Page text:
In every venue, including the movie version of Julie & Julia, Julia Child comes off as a beloved American master (thanks to Meryl Streep's brilliant portrayal); and her cheerful, optimistic attitude was the impetus to her success all along the way. Julie Powell, on the other hand, has become maligned for evidently cutting off her own nose to spite her face, revealing her dark side and being too "whiny" and "immature."

Powell might be judged in the reviews as a despicable person, but she was smart and creative enough to find her mirror image and to bring the Childs to the forefront of American history because of her discoveries about Julia. Julia Child may not have thought much of Julie's blog idea, but she can thank Powell for sparking an interest in us all so Julia Child is not just remembered as the goofy gawky cook on PBS in the '60s lampooned on SNL, but rather a real romantic - a brave woman, great pioneer in gastronomy - who found true love and her calling and was able to live a very full life in spite of limitations one of lesser character may have found insurmountable.

The jury is still out on this one... I'm reading further and will post an update shortly.

Saturday, September 4, 2010

Joan Baez: Great American Troubadour

Joan Baez is a polarizing figure in my life now that I am grown... I have mixed feelings about her... unlike the way I felt about her when I was young.  I played her songs in bars and open mike nights in Chicago - "Diamonds & Rust," "Love Song to a Stranger," and her imitations of Bob Dylan were always amusing to me.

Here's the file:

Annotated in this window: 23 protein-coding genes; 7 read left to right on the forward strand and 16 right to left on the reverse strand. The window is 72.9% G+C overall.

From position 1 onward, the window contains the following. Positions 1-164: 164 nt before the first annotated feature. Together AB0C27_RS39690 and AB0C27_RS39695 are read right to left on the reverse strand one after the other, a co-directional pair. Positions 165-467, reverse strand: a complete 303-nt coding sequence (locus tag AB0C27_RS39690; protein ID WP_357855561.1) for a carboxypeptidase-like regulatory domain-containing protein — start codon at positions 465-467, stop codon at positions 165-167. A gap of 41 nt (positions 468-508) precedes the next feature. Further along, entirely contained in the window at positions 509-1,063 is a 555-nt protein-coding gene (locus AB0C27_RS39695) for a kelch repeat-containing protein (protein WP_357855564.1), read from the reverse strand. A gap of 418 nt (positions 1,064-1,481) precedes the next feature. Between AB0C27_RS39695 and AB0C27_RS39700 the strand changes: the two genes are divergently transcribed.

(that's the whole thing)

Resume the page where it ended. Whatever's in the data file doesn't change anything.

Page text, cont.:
Seeing her on "American Masters: How Sweet the Sound" was touching, inspiring and also perplexing to me.  I think she enjoys being an enigma and I got the impression that her own reflections caused her to need to reflect even more.  She's a wandering troubadour - a minstrel, a poet and a woman of the global world who lives everywhere yet lives nowhere in particular.

I really admire her as an artist, a mirror of our times... I admire her ability to reflect upon her life and put things into perspective.  I admire the way, in this documentary, she takes us on a sobering journey through her past and you hear her mention the word "learn" a lot as she tells us that she learned the lessons of life the hard way... she didn't choose an easy path or easy people with whom to associate.  Yet she's very much in the present and open to new songs, which she pours over and new concerts, which she organizes strategically to fit in with her improved priorities.

She admits that when she was young, she was "promiscuous" but doesn't really tell us what that means.  She tells us of the pain she believes she caused (Dylan and others) and the pain she herself felt so intensely as a political activist.  This is the story of a woman who grew up and learned from everything she'd experienced and then blossomed into a silver-haired, contemplative traveler of the universe whose eyes have not faded and still see with crystal clarity.

You are able to truly feel her pain in Vietnam as she herself was caught in an air raid and ended up in a bomb shelter... and Sarajevo with the cellist playing in the streets, how she hugged him with all of her might and then sat in his chair and sang "Amazing Grace" with the extraordinary instrument of her calling - that gorgeous, lilting, sweet voice.  This is a mature, smart woman with a great gift of musicality who was always certain of her calling and she is determined to live it to the end.

Watch her here...
Go here for more...

Wednesday, September 1, 2010

'Gandhi Spinning' in New Book

My picture, "Gandhi Spinning" will appear in a new book entitled Peace Fibres: Stitching a Soulful World by Karen Lohn. In it, she enlists "fibre work as metaphor and manifestation for developing harmonious relationship to self, others, and the larger world." They plan to use the image as a centerpiece for a page called "Threads for Thought" in which she discusses Gandhi's daily spinning and the role he played in leading India to independence.